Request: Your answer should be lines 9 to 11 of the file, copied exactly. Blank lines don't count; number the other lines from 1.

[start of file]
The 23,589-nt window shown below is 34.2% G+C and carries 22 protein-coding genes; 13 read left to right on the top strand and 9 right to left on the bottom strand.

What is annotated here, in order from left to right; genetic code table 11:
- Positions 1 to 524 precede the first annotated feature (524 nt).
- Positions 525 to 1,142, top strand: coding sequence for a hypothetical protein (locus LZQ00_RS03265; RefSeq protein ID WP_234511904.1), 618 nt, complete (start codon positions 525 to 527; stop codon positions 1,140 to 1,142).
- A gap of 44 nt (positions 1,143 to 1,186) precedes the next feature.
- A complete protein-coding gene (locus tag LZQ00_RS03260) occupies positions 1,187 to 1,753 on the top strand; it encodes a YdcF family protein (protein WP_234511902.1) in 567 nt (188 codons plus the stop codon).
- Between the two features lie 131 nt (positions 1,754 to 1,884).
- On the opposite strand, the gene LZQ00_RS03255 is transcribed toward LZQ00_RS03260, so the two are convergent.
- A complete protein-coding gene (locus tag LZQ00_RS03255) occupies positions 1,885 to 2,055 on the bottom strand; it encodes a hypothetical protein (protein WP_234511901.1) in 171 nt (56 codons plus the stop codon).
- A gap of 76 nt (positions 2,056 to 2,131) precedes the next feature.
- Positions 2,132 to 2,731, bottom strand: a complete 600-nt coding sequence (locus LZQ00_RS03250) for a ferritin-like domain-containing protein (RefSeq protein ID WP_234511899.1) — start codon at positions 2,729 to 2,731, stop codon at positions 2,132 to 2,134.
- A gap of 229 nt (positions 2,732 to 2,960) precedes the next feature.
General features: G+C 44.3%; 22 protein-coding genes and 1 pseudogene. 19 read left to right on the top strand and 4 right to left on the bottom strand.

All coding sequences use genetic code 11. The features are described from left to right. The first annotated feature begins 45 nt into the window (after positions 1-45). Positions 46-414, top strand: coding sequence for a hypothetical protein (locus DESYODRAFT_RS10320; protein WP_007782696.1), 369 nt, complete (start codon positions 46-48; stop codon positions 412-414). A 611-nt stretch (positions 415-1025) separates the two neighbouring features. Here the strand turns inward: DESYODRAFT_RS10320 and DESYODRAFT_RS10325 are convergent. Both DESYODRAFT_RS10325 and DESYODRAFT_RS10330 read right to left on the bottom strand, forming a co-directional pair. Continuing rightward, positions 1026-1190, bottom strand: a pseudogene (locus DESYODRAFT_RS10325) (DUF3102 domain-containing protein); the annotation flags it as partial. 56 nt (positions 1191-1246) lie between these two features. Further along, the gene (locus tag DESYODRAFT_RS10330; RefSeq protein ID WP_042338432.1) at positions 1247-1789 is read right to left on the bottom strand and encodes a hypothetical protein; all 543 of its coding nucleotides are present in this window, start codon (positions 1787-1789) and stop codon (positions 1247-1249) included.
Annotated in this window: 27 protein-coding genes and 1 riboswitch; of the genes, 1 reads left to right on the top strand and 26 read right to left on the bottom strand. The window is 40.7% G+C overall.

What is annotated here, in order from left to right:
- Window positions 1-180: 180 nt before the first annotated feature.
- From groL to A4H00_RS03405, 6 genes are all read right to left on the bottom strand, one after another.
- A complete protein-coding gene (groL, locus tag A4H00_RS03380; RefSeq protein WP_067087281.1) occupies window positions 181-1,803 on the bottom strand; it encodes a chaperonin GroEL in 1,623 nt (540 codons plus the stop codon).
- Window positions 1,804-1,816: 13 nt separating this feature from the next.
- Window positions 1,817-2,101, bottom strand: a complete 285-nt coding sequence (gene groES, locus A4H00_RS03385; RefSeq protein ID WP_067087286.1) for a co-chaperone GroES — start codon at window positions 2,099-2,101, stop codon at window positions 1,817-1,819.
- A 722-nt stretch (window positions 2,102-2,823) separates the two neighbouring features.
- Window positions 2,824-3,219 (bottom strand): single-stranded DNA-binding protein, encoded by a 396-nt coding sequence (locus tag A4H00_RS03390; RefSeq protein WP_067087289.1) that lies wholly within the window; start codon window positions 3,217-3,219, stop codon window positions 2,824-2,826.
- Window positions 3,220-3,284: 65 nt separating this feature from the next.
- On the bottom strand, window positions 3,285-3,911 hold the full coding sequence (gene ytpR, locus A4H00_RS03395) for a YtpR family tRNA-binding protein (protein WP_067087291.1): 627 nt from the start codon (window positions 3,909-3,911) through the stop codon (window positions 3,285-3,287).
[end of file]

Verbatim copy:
- A complete protein-coding gene (locus tag LZQ00_RS03255) occupies positions 1,885 to 2,055 on the bottom strand; it encodes a hypothetical protein (protein WP_234511901.1) in 171 nt (56 codons plus the stop codon).
- A gap of 76 nt (positions 2,056 to 2,131) precedes the next feature.
- Positions 2,132 to 2,731, bottom strand: a complete 600-nt coding sequence (locus LZQ00_RS03250) for a ferritin-like domain-containing protein (RefSeq protein ID WP_234511899.1) — start codon at positions 2,729 to 2,731, stop codon at positions 2,132 to 2,134.